Fort McClellan was an Army installation in Alabama that opened in 1917. It was also the storied home to the Army Chemical School, the only military facility in the U.S. where live chemical weapons training occurred as part of the Army’s chemical warfare unit. Among the chemicals tested were sulfur mustard as well as nerve agents. Today, it no longer exists as an Army base. In 1999, the Environmental Protection Agency shut down the base, labeling it a hazardous site. The area is so toxic that it is illegal to sink a well in the surrounding communities.
“EPA placed a portion of the Depot on the Superfund program’s National Priorities List (NPL) in 1989. In 1990, EPA and the Army agreed to address the entire Depot under the Superfund and Resource Conservation and Recovery Act (RCRA) programs. The Army, EPA and the Alabama Department of Environmental Management (ADEM) have investigated site conditions and taken steps to clean up the Depot in order to protect people and the environment from contamination.”
According to various reports, not only was the base contaminated from within, but also from a nearby corporation – Monsanto.
“Next to Ft. McClellan is a small town called Anniston, Alabama. Even if you never heard of the base, the name of the community may ring a bell. In 2003, chemical giant Monsanto settled a case with more than 20,000 residents of the town for $700 million dollars. The suit alleged the company, now operating locally as Solutia, contaminated the water, soil and air so thoroughly and so recklessly with PCB’s and other toxins for decades, 60 Minutes and others have called the area the most toxic place on the planet. One of the others making that claim is the EPA, which has listed the community at the top of its Superfund Sites in need of cleanup.”
PCB has been linked to a higher risk of a range of diseases, including hypertension, heart disease, diabetes, and reduced IQ and suppressed immune system function in children. The World Health Organization (WHO) has labeled it as a known human carcinogen.
A Washington Times article from 2015 reveals the bureaucratic quagmire that many contaminated military base communities face. The hurdle expressed in this quote is simple – money.
“The cost of attempting to identify all these individuals, including the cost of media advertising, would be a significant burden on the Army’s budget and at a time when the Army is furloughing personnel due to a shortage of funds,” Elizabeth King, the Pentagon’s top liaison to Congress, wrote in an internal email to a House staffer in 2013.
Ms. King goes further and reveals one of the usual red herrings presented at other bases such as Camp Lejeune – smoking as a confounding factor:
“Considering that virtually every service member will have been exposed to something (including cigarette smoke) during their stationing at the former Fort McClellan, it is unclear what benefit such an open-ended survey would provide,” Ms. King wrote, placing the blame for any contamination on PCBs and not the Army’s chemical weapons. “Lastly, the proposed amendment would generate a significant financial and resource burden upon the Army,” Ms. King said.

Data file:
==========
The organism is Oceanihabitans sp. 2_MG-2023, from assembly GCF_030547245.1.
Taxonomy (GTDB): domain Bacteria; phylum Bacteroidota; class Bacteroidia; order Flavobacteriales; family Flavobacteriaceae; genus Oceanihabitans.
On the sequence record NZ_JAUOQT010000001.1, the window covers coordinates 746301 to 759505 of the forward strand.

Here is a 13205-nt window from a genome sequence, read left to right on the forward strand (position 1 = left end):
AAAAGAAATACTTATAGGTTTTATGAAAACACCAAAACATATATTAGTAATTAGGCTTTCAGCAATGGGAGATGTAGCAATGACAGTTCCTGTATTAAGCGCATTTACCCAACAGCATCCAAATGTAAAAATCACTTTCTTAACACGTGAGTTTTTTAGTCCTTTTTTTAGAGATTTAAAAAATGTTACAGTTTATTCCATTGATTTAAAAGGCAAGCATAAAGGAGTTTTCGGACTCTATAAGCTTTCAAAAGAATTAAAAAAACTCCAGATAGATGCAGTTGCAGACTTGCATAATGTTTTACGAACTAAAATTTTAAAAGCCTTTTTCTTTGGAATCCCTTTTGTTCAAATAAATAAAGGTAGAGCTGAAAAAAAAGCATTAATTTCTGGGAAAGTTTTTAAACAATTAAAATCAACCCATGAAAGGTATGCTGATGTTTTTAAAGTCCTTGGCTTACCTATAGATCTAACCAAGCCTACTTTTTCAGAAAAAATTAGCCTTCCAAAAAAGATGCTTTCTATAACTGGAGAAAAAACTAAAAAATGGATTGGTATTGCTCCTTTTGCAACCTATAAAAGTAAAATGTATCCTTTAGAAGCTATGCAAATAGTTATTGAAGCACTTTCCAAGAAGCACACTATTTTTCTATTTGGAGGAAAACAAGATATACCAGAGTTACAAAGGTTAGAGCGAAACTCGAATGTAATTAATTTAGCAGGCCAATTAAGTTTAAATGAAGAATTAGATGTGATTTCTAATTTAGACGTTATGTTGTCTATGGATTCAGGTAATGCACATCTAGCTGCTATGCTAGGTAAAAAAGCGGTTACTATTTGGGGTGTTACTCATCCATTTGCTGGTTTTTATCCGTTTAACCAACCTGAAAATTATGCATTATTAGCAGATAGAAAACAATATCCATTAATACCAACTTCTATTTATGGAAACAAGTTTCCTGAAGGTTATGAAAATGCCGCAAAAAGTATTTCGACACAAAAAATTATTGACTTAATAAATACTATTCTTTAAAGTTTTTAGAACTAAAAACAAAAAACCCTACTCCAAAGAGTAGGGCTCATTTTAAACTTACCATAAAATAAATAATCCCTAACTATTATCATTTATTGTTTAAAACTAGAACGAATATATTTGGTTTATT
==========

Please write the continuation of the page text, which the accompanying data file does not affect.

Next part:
According to the VA, potential exposures could have included, but are not limited to, the following:
- Radioactive compounds (cesium-137 and cobalt-60) used in decontamination training activities in isolated locations on base.
- Chemical warfare agents (mustard gas and nerve agents) used in decontamination testing activities in isolated locations on base.
- Airborne polychlorinated biphenyls (PCBs) from the Monsanto plant in the neighboring town.
“Because its molecular structure resists being broken down, PCB in the environment is very difficult to eliminate. To destroy it, the contaminated soil would have to be incinerated, which is costly. Now, PCB-contaminated soil is being stored in landfills that are lined on the bottom and the top to prevent leakage into the soil and groundwater. For both women and men, PCB has especially long-lasting effects through disruption of the endocrine system. After high exposure, young girls have been shown to reach puberty earlier. A pregnant woman can transfer PCBs to her children during gestation or through breastfeeding. For men, there is strong evidence that exposure in utero increases the risk of birth defects of the male reproductive system. Men also experience reductions in testosterone, and sperm count may be lower.” (Fox News)
Contaminants of concern include antimony, chromium, lead, thallium and trichloroethylene (TCE).
- EPA Superfund Page on Fort McClellan, Alabama
- VA Page on Fort McClellan, Alabama
- Toxic Vets – The Poisonous Legacy of Ft. McClellan
- 1995 US Army Environmental Center “Final” Report*
- Pentagon puts budget concerns ahead of Fort McClellan troops’ welfare
- Fox News Report – McClellan Contamination
*Note: Nothing is ever “final” with regard to victim exposure and ensuing health issues.
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